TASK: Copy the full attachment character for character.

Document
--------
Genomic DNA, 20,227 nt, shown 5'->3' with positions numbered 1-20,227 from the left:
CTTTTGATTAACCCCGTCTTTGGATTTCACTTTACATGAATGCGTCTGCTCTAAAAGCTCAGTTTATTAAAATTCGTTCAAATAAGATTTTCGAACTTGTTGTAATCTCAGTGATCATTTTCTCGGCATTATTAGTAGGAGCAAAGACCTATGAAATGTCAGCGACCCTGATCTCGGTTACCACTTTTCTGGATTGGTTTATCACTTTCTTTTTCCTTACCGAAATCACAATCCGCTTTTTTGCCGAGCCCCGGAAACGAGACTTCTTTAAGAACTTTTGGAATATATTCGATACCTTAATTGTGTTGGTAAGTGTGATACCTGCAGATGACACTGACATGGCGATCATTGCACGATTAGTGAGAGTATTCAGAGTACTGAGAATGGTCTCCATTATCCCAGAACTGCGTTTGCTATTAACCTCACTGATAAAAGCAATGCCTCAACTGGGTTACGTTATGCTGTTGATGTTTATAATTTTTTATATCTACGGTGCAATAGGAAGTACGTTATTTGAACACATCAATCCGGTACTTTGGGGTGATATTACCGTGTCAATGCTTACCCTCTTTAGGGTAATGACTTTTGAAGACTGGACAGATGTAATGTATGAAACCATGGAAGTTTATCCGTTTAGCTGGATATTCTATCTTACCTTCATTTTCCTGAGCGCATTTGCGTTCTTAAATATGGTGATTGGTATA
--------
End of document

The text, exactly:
Genomic DNA, 20,227 nt, shown 5'->3' with positions numbered 1-20,227 from the left:
CTTTTGATTAACCCCGTCTTTGGATTTCACTTTACATGAATGCGTCTGCTCTAAAAGCTCAGTTTATTAAAATTCGTTCAAATAAGATTTTCGAACTTGTTGTAATCTCAGTGATCATTTTCTCGGCATTATTAGTAGGAGCAAAGACCTATGAAATGTCAGCGACCCTGATCTCGGTTACCACTTTTCTGGATTGGTTTATCACTTTCTTTTTCCTTACCGAAATCACAATCCGCTTTTTTGCCGAGCCCCGGAAACGAGACTTCTTTAAGAACTTTTGGAATATATTCGATACCTTAATTGTGTTGGTAAGTGTGATACCTGCAGATGACACTGACATGGCGATCATTGCACGATTAGTGAGAGTATTCAGAGTACTGAGAATGGTCTCCATTATCCCAGAACTGCGTTTGCTATTAACCTCACTGATAAAAGCAATGCCTCAACTGGGTTACGTTATGCTGTTGATGTTTATAATTTTTTATATCTACGGTGCAATAGGAAGTACGTTATTTGAACACATCAATCCGGTACTTTGGGGTGATATTACCGTGTCAATGCTTACCCTCTTTAGGGTAATGACTTTTGAAGACTGGACAGATGTAATGTATGAAACCATGGAAGTTTATCCGTTTAGCTGGATATTCTATCTTACCTTCATTTTCCTGAGCGCATTTGCGTTCTTAAATATGGTGATTGGTATA